The UPA government was always called an anti-proletarian regime. The then opposition parties blamed them for corruption - remember the allegation that the natural resources and spectrum auctions helped industrialists increase their wealth - and the wealth creators turned 'Gabbar Singhs' and 'Mogambos' in the eyes of the common man. (The argument that they amassed wealth through unethical and corrupt ways should be treated separately and it is the duty of the government to unearth any misdoing.)
In one of the first direct attacks during the Delhi election campaign, Arvind Kejriwal pointed fingers at the Ambanis for allegedly holding black money in Swiss banks and blamed them for the electricity situation in the state. In his first stint of 49 days, Kejriwal slapped a criminal case against Mukesh Ambani and cut the electricity tariff by half. He also asked for auditing of the books of power distribution companies of Anil Ambani and Tata.
During the 2014 national election campaign, the UPA leaders also alleged a Modi-Ambani-Adani nexus. If you thought it was going to get muted thanks to the 'achhe din' debate, it wasn't to be as the names of the industrialists kept cropping up in places for no fault of theirs.
The Prime Minister himself brought in an Ambani comparison for explaining his thought on equality and fraternity. Modi, in an interview to a leading English daily, said the laws couldn't be different for Reliance Industries' chairman and for the common man. He explained that red tape shouldn't be there didn't mean it shouldn't be there for Mukesh Ambani, but be there for a common man.
A week later, addressing party MPs, the PM clarified his pro-poor stand citing housing schemes, "We are working to provide a house to everybody… Who will benefit from it? … Are we going to build a house for Mukesh Ambani?" Close on his heels, senior BJP leader and parliamentary affairs minister Venkaiah Naidu said on Sunday that the Ambanis and Gautam Adani were already rich, and they didn't amass their millions under a BJP government.
Congress scion Rahul Gandhi, in his return-to-stage speech, spoke in-large about the Modi-industrialists nexus to win the hearts of farmers. "How did Modi win the election? By taking money from industrialists. He will repay this debt by giving your land to these industrialists." In his follow-up speech in the Lok Sabha, Gandhi called the Modi-government a "suit-boot ki sarkar".
In Mumbai, the scene is not enthusiastic. As before, the business engines are not moving. The economic condition, however, is improving, but investment plans are still on hold. One top senior industrialist asked in a brief chat recently, "How will one take investment decisions in this environment? For none of our doings, the company names and the promoter names are being dragged into the central stage. This is happening locally with automakers, telecom players and retailers. Most of the wealth creators are shown in a bad light."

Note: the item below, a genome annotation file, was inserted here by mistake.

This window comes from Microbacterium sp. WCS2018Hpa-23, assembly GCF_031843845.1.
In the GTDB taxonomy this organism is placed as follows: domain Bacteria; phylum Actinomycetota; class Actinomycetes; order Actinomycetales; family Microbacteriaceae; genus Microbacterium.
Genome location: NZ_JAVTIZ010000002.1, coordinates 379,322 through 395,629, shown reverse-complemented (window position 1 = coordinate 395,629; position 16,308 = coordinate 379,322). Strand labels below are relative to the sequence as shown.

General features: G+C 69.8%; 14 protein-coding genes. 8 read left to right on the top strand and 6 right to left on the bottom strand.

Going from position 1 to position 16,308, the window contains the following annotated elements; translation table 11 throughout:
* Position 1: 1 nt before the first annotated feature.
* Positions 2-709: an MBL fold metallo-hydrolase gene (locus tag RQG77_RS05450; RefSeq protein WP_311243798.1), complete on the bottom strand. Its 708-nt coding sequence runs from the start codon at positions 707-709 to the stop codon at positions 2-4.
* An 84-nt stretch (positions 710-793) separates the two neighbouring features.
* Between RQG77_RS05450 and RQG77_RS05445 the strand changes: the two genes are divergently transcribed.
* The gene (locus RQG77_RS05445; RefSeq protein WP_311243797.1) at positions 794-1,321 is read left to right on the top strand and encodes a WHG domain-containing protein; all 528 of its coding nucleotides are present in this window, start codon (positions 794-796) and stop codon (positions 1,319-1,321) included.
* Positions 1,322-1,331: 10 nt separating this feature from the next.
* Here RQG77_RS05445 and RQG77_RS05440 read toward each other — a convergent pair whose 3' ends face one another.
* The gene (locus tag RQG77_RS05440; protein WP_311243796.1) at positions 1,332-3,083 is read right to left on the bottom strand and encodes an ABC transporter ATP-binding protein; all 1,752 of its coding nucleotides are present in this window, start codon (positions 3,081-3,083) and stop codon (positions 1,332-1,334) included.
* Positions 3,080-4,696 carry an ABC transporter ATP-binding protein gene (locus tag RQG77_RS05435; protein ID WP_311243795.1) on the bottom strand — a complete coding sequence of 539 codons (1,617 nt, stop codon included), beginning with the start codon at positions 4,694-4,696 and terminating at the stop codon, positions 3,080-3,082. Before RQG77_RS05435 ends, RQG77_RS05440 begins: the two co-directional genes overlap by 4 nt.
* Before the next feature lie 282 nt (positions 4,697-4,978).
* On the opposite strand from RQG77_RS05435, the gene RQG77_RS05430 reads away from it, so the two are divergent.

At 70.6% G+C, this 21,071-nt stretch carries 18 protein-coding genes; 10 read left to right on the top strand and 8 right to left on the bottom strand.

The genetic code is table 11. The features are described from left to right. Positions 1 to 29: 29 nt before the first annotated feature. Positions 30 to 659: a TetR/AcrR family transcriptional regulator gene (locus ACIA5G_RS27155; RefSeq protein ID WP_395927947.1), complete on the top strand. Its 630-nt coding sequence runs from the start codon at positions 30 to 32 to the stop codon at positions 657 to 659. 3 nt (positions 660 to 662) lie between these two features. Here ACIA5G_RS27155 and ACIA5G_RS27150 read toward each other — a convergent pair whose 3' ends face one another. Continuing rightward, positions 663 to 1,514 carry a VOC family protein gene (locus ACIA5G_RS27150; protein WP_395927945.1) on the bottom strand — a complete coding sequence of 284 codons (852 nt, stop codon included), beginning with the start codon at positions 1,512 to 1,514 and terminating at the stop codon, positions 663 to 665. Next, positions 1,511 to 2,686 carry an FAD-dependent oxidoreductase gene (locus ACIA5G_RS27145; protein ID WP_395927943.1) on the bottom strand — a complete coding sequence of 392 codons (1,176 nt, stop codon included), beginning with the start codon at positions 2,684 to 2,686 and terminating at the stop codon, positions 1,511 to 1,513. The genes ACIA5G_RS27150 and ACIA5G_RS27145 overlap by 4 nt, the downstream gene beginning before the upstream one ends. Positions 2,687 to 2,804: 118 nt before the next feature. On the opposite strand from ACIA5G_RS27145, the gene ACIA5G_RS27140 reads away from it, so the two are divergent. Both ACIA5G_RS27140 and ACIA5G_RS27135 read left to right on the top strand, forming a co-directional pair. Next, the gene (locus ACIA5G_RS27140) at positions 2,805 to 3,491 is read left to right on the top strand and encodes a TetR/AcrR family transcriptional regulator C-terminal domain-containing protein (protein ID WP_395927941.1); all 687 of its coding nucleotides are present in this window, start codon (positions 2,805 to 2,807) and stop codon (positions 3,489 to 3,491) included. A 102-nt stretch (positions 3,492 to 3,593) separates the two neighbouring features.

Historically, politically motivated fights with corporate leaders have helped leaders gain power. Mamata Banerjee's fight against land acquisition for Tata Motors' Nano plant at Singur brought her the chief ministership in West Bengal. Disgruntled Ratan Tata had packed up the project and went to Gujarat after the then chief minister Modi's invited him. Before that in 2006-07, when Reliance's retail business was launched in Uttar Pradesh, the then CM Mayawati and the BJP leader Uma Bharti (she was running her own party Bharatiya Janshakti Party then) had gained their ground by attacking opening of Reliance stores. Similarly, Rahul Gandhi emerged onto the national scene through his fight against Anil Agarwal's Vedanta Resources and its bauxite mining plans at Niyamgiri.
Many more references of names are expected as Kejriwal also jumped into the scene to win hearts, fighting the land acquisition bill. Also, the assembly election in Bihar is expected in September- November. Next year will see three more elections.
The political mud-slinging hurts the industrialists in multiple ways. The bad-toned comments will affect the perception of the brands and pull the share price down. Many state governments take up their investment proposals suspiciously. Land allocation or acquisition for projects will become tough because of local protests. Foreign investors, usually, are sceptical about investing in such companies - for example Vedanta's issues.
Politicians should gauge the impact before loosely commenting on a businessman. If they find any misdoings, it should be handled legally, rather than thrown up for public debate.